Autism spectrum disorders affect a person's ability to communicate and interact with others and behave appropriately in social situations. Approximately 1 in 110 children in the United States has an autism spectrum disorder, according to the Centers for Disease Control and Prevention.
Autism spectrum disorders are divided into three categories: autistic disorder, Asperger's Syndrome and pervasive developmental disorder- not otherwise specified (PDD-NOS).
Autistic disorder is characterized by language delays, problems with communication and unusual behavior. Intellectual disabilities are common in people with autistic disorder.
Asperger Syndrome is a mild form of autistic disorder. People with Asperger's, have problems with social interaction and unusual behavior, however, they don't usually have impaired language skills or intellectual disabilities, according to the CDC.
People with PDD-NOS may meet some criteria for autistic disorder or Asperger Syndrome, but their symptoms are fewer and milder. They may only have trouble with social interaction, the CDC said.
Despite controversy around the subject, there is no evidence that links vaccination of a child with the development of autism, according to the National Institute of Child Health and Human Development.
The most common symptoms of people with autism spectrum disorders are poor social skills, problems with language and strange behavior. However, no two people with autism are alike, and symptoms can vary, according to the Mayo Clinic.
People with autism may not respond to their name or make eye contact, they may have an aversion to cuddling or holding, and they may seem unaware of hurting others' feelings, according to the Mayo Clinic.
Language difficulties include talking later than age 2, loss of ability to say words or sentences, inability to make eye contact when asking for something, robot-like speech, inability to keep a conversation going and repeating words verbatim without understanding how to use them.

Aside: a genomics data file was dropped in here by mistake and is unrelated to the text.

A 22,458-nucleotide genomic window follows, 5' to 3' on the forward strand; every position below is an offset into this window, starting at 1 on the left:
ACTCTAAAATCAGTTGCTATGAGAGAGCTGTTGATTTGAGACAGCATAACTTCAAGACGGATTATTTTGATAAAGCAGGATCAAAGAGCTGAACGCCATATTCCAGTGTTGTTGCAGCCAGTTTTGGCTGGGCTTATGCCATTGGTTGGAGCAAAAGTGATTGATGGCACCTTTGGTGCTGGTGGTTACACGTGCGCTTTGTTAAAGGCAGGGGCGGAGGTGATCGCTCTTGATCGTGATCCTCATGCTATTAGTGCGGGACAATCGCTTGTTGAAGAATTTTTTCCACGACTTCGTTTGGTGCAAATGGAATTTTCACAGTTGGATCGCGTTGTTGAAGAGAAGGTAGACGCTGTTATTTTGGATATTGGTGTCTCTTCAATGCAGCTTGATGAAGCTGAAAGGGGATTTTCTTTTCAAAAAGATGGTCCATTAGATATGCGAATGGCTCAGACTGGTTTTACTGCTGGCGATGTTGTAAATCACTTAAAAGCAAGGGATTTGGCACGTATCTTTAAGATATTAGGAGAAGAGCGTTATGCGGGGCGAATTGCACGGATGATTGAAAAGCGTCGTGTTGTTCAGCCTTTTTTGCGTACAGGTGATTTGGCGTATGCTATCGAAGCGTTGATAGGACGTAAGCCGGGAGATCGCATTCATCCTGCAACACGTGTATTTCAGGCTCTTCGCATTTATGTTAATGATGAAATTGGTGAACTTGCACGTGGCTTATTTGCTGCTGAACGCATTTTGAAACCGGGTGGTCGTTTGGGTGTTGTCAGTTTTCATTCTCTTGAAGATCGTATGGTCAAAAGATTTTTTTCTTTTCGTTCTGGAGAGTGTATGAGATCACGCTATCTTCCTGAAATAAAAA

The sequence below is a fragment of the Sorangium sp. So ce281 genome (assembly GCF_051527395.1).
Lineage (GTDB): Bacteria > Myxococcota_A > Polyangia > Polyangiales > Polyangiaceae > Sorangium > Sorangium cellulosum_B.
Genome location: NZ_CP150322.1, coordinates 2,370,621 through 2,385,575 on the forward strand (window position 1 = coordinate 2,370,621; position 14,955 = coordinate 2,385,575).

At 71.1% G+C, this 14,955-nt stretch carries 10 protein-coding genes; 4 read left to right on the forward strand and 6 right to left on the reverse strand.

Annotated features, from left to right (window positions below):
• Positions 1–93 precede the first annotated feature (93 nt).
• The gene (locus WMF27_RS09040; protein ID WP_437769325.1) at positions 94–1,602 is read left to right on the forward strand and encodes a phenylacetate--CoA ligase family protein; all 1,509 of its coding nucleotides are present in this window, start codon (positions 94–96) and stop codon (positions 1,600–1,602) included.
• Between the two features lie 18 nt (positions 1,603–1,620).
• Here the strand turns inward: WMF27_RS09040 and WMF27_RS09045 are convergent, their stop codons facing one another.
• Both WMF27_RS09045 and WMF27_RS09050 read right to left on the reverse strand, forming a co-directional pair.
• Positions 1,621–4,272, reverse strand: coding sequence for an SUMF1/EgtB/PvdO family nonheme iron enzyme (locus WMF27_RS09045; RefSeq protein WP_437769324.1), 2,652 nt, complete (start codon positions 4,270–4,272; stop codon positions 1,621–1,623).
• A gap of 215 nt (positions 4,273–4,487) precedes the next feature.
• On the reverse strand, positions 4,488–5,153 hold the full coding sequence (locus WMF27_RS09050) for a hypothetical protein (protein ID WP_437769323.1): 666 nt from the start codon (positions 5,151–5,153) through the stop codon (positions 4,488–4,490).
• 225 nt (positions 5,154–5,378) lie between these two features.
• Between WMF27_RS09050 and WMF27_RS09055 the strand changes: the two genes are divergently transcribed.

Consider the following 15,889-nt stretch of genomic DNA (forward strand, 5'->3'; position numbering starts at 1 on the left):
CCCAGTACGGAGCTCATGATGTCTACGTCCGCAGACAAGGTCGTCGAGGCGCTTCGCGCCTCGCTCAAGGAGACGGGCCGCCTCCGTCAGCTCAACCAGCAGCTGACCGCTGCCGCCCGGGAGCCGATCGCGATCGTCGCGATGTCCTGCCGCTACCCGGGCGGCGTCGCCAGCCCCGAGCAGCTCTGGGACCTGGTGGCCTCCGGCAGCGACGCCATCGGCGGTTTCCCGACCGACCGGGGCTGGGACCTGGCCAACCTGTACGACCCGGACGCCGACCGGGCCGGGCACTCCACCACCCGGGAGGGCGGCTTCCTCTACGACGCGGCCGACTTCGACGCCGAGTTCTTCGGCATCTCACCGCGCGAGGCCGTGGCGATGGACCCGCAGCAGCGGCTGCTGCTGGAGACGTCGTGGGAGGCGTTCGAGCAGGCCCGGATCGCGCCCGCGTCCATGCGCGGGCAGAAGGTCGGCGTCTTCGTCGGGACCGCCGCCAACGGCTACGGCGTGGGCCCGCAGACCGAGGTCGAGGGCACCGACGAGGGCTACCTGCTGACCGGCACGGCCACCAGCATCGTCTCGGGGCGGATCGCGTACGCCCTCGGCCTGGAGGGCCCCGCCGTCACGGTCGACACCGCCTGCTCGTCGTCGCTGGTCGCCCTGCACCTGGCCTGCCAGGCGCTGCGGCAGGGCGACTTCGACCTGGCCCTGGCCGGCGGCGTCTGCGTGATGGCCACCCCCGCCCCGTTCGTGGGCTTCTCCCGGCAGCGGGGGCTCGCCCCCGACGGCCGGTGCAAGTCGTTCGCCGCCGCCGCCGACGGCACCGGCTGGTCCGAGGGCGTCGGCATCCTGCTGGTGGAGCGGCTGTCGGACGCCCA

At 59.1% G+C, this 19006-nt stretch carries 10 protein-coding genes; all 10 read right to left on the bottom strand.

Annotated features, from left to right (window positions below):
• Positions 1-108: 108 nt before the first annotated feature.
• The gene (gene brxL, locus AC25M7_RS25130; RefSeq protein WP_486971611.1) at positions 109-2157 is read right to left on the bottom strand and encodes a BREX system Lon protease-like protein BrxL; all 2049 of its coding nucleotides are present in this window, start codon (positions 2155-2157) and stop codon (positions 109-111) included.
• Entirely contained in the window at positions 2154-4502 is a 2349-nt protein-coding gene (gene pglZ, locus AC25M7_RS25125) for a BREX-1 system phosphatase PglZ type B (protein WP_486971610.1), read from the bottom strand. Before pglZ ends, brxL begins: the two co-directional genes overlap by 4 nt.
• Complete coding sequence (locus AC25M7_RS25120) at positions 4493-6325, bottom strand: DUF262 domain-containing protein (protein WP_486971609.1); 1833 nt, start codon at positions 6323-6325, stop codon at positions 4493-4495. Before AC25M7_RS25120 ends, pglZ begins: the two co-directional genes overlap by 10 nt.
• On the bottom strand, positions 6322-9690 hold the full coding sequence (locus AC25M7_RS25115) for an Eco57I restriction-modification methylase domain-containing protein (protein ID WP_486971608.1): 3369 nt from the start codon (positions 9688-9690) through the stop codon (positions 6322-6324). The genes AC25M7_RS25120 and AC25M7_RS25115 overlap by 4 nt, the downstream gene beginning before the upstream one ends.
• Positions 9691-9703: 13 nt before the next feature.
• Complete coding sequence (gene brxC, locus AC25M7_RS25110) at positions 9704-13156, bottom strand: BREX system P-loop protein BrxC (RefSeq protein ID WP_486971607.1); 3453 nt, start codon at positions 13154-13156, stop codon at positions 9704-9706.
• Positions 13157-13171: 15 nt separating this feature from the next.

Behavioral oddities may include repetitive movement, specific routines and disturbance by changes to the routines, constant movement, sensory processing issues and fascination by parts of an object, according to the Mayo Clinic.
The only way to diagnose an autism spectrum disorder is through behavioral observation and testing. An infant may begin showing signs of autism by 18 months or younger, but a reliable diagnosis is usually made around age 2 or 3, according to the CDC.
It's also possible for children to appear to be developing normally for the first few months or years of life, and then suddenly lose their language skills and become aggressive or withdrawn, according to the Mayo Clinic.
Those most at risk of developing an autism spectrum disorder are boys, siblings of people with autism and people who have other developmental disorders, such as Fragile X syndrome, according to the National Institute of Child Health and Human Development.
Experts agree that early diagnosis – and therefore intervention – is helpful in improving development in a child with autism. Early intervention therapies may include helping the child learn to walk, talk and interact with others, according to the CDC.
There is no cure for autism spectrum disorders. However, there are behavioral and educational therapies to reduce symptoms.
“Some programs focus on reducing problem behaviors and teaching new skills,” according to the Mayo Clinic, whereas “other programs focus on teaching children how to act in social situations or how to communicate better with other people.”
Some therapy programs include occupational therapy, speech therapy and sensory integration therapy.
Medications are also available to help control symptoms of autism. Antidepressants can treat anxiety and antipsychotic medications can treat behavioral problems, according to the Mayo Clinic.